- "Race in the U.S.A.," a faculty and student discussion (pg. 10)
- Faculty present their research on issues of public health (pg. 12)
- "Experiencing Vietnam," a discussion among alumni veterans of the conflict (pg. 14)
- "Battle Plans," students take up swords in Jason Asprey's "Theater Skills: Stage Combat" class (pg. 26)
- Dr. Philip Landrigan's presentation "Public Health and the University" (pg. 45)
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Truths to tell
The skies have been there
The countryside of modern Iraq, Syria, Lebanon, Jordan, Israel, and Palestine is in many ways very similar to the way it appeared in antiquity, but it has also changed dramatically. Some of the changes to the landscape have been slow and not initiated by humans; the land on which the modern state of Kuwait sits, for example, is the result of thousands of years of alluvial deposits at the mouth of the Tigris and Euphrates rivers. But many, perhaps most, of the dramatic changes to the landscape have been made by the land’s human occupants. The accumulated effects of agriculture, deforestation, extinction, urbanization, and industrialization have so altered the environment of the Middle East that it is in essence a different natural world than that occupied by its ancient inhabitants. In contrast (apart from the effects of light pollution, which can significantly obscure its features, especially in urban areas), the sky at which we glance or gaze appears essentially the same as it did in antiquity.
Yet in terms of our perception, even this sky has been altered; and transformations in celestial perspective can affect people and cultures just as dramatically as the physical changes that have occurred mundanely. The sky is no longer a divine realm. Instead, the heavens in their most proximate part have become our realm: The International Space Station orbits the earth and has been continuously manned for more than a decade now. Its human inhabitants share Earth’s orbit with hundreds of unmanned satellites that allow us to predict the weather as well as communicate with and spy on one another. We have also left thousands of pieces of garbage circling our world over the last half century. This refuse, stratified in various orbits, is a remnant of our material culture. The pieces that do not succumb to the decay of their orbits may someday provide the opportunity for a sort of astroarcheology, documenting the enterprise of modern civilization’s exploration, exploitation, and settlement of the heavens. In short, as we have de-deified the sky, it has become like any other place that humans have occupied. Similarly, the starry heavens’ slender variations no longer reveal the gods’ will to us, but they can reveal—with the right array of critical tools, both mental and instrumental—the secrets of the origins and fate of the cosmos.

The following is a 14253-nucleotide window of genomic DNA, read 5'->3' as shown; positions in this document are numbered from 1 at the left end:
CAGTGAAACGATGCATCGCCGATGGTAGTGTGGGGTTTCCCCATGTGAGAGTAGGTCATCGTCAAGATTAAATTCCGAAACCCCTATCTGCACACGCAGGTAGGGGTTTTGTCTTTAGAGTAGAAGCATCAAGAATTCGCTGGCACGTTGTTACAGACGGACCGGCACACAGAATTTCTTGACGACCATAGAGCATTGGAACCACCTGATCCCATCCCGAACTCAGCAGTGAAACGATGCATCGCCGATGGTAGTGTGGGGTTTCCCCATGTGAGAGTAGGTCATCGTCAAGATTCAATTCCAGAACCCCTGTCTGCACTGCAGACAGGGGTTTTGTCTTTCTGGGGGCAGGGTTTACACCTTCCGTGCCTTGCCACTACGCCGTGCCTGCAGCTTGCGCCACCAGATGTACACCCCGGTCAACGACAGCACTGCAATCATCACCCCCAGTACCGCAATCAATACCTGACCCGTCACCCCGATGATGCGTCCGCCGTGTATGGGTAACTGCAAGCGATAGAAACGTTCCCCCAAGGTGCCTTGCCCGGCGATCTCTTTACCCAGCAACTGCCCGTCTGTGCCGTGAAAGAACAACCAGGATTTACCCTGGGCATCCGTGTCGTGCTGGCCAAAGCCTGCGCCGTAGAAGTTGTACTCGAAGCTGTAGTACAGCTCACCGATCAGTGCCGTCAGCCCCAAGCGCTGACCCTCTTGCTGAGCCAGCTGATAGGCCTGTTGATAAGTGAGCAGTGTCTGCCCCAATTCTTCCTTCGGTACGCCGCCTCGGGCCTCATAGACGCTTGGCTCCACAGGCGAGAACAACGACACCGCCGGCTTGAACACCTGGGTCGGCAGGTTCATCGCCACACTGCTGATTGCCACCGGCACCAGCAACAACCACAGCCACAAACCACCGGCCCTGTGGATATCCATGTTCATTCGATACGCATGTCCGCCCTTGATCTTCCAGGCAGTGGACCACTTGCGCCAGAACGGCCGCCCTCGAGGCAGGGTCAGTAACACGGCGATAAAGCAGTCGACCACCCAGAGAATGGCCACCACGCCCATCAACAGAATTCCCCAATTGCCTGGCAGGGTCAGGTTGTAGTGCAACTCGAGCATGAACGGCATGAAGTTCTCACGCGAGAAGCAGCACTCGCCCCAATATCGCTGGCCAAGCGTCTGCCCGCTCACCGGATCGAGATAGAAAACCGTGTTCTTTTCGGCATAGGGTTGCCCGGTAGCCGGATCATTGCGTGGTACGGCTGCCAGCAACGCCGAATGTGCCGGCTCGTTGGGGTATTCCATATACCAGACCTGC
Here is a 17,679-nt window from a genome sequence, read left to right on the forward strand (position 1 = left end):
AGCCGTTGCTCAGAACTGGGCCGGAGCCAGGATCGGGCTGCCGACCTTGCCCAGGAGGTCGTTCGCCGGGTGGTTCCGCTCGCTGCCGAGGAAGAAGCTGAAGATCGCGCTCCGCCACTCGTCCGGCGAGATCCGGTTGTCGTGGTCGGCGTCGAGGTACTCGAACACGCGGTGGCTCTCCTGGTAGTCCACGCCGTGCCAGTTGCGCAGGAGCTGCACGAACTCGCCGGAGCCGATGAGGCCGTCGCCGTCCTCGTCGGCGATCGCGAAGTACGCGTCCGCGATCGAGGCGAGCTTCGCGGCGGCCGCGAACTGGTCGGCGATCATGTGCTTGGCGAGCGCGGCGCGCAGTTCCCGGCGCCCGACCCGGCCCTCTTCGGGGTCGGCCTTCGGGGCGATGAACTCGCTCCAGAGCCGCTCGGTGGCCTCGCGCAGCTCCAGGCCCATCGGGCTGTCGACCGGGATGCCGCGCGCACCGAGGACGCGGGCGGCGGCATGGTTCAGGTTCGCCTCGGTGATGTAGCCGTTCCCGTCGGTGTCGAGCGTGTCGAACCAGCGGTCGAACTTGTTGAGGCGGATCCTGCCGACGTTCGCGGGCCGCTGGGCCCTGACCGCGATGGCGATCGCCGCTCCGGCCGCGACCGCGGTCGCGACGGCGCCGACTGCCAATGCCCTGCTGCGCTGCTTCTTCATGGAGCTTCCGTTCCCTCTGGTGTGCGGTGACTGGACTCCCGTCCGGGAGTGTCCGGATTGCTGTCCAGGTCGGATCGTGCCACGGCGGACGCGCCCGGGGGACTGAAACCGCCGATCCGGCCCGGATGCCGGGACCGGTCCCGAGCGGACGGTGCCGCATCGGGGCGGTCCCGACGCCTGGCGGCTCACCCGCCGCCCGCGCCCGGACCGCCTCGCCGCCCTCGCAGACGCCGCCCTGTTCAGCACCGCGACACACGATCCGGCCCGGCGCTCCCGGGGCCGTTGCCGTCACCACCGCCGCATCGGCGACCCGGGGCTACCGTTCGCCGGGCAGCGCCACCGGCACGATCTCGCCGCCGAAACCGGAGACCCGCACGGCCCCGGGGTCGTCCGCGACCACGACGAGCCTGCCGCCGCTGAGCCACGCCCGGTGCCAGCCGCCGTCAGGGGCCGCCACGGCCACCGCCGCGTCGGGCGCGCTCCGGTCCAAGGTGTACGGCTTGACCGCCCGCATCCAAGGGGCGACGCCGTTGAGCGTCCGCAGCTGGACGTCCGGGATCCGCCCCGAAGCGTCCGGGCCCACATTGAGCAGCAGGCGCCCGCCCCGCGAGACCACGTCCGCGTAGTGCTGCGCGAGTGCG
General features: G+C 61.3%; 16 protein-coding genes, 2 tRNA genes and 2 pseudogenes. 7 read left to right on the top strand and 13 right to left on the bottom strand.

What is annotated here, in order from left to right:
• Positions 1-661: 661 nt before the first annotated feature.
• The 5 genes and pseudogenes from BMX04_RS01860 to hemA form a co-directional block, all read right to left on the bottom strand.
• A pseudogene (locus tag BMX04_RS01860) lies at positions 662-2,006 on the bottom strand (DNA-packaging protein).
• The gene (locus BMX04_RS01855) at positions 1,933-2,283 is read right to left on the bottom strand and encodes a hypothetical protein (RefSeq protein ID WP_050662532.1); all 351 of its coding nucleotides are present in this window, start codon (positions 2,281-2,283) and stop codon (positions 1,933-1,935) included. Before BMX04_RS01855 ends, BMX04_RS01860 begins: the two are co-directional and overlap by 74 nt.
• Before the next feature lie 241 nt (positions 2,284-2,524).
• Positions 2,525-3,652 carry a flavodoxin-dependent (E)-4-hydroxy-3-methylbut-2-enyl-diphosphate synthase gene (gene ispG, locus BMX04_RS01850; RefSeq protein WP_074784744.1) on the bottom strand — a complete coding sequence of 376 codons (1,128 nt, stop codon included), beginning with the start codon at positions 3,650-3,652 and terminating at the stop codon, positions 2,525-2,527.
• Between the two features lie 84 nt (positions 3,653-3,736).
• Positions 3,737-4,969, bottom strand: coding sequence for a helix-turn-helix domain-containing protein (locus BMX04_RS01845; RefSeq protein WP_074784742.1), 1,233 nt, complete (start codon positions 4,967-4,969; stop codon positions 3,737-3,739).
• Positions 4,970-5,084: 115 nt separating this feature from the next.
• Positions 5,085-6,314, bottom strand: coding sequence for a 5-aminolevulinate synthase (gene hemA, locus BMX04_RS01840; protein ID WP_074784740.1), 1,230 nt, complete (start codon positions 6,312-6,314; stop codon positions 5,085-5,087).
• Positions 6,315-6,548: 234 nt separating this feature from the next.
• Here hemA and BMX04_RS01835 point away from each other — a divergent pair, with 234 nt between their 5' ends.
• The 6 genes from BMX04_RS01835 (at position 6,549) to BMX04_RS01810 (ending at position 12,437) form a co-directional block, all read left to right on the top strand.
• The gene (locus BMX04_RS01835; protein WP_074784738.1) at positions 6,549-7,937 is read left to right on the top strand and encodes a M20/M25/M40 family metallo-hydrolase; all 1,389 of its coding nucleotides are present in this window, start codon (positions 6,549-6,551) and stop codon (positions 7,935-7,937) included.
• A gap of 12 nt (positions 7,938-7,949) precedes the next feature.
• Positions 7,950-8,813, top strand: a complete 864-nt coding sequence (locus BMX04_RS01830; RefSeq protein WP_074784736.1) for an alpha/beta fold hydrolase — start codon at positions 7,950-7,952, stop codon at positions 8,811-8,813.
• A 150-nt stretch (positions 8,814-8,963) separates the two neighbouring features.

Jeffrey L. Cooley is an assistant professor of Hebrew Bible at Boston College. This essay is drawn from his book Poetic Astronomy in the Ancient Near East: The Reflexes of Celestial Science in Ancient Mesopotamian, Ugaritic, and Israelite Narrative (copyright © 2013 by Eisenbrauns, Inc.), by permission of Eisenbrauns.